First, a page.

The GJ436b exoplanet follows an elliptical orbit over the poles of its star, researchers from the Swiss University of Geneva have discovered.
The exoplanet, known for its huge cloud of gas, also has a very special orbit, according to an article published in the prestigious Nature magazine earlier this month.
Instead of turning in the equatorial plane of the star, the planet passes almost above the stellar poles and unlike the planets of the solar system, it forms a flat ellipse.
“This planet is under enormous tidal forces because it is incredibly close to its star, barely three percent of the Earth-Sun distance,” Vincent Bourrier, researcher at the department of astronomy of Geneva University is quoted as saying in a press releaseexternal link.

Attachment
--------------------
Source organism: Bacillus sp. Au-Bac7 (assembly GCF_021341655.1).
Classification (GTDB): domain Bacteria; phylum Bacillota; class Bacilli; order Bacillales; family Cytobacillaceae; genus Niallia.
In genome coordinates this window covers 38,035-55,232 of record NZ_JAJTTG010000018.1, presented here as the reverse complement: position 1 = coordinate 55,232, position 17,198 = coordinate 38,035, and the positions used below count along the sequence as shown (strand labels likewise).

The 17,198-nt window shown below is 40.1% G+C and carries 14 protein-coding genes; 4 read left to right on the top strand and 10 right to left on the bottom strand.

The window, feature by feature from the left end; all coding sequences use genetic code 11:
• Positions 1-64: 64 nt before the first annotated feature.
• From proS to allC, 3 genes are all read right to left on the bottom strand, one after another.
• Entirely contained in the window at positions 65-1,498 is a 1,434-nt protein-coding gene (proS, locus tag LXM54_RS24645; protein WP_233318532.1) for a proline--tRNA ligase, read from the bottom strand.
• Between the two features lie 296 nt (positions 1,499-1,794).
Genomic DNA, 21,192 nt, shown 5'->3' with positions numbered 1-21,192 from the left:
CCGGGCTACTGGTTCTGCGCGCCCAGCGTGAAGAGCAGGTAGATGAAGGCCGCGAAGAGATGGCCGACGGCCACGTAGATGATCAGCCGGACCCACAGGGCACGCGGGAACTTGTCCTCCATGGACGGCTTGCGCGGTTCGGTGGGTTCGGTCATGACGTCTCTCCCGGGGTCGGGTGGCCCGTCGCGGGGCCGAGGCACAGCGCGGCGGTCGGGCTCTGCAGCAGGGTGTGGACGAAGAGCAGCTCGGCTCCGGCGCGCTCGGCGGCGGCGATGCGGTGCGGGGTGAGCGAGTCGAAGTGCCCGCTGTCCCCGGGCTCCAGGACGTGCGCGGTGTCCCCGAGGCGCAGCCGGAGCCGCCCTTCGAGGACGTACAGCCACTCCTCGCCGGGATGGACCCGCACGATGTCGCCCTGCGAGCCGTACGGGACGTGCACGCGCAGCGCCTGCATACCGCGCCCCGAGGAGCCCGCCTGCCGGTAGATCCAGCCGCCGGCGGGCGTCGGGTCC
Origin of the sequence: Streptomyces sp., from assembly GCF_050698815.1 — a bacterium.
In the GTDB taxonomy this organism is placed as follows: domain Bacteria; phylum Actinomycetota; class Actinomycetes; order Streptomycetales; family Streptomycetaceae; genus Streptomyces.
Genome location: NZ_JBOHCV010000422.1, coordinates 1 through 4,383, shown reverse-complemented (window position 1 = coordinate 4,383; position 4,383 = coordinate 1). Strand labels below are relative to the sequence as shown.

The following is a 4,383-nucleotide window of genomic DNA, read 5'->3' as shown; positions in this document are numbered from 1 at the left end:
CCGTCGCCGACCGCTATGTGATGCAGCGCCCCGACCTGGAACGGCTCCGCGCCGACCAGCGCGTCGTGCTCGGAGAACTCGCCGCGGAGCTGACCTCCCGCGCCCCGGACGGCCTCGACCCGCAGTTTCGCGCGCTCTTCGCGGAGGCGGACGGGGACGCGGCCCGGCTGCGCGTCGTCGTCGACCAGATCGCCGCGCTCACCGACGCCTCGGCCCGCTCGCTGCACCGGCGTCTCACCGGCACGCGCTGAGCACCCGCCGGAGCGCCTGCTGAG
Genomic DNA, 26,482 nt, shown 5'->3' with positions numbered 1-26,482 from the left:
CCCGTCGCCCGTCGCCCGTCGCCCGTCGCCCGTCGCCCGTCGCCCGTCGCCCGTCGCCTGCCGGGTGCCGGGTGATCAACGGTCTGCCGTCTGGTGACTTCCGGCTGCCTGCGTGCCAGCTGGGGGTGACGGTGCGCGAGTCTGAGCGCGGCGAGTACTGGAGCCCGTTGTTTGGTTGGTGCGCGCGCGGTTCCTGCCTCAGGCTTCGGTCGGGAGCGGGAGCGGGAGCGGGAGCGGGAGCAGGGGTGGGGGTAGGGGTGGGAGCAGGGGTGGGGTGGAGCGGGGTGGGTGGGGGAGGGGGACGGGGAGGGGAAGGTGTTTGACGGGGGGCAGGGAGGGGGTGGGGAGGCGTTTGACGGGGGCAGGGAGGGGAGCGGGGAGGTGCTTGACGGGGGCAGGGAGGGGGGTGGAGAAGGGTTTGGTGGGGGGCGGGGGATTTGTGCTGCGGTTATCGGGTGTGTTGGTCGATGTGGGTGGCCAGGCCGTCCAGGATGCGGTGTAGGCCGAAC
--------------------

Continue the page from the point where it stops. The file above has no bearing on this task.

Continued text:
“The star is a red dwarf whose lifespan is very long, the tidal forces it induces should have since circularised the orbit of the planet, but this is not the case,” he continues.
Bourrier is also the first author of the study and a member of the European project FOUR ACES under the EU’s Horizon 2020 research programme.
Massive and distant planet
The discovery about the orbital inclination of GJ436b is the latest piece of a puzzle that has apparently baffled astronomers for a decade.
The reasons for the circular orbit could be the existence of an unknown, more massive and distant planet, says Christophe Lovis, researcher and co-author of the study.
The calculations which measured the orbital inclinations also predict that the planet has not always been so close to its star, and the “evaporating planet” would not always have evaporated.
“Our next goal is to identify the mysterious planet that has upset this planetary system,” Bourrier is quoted as saying.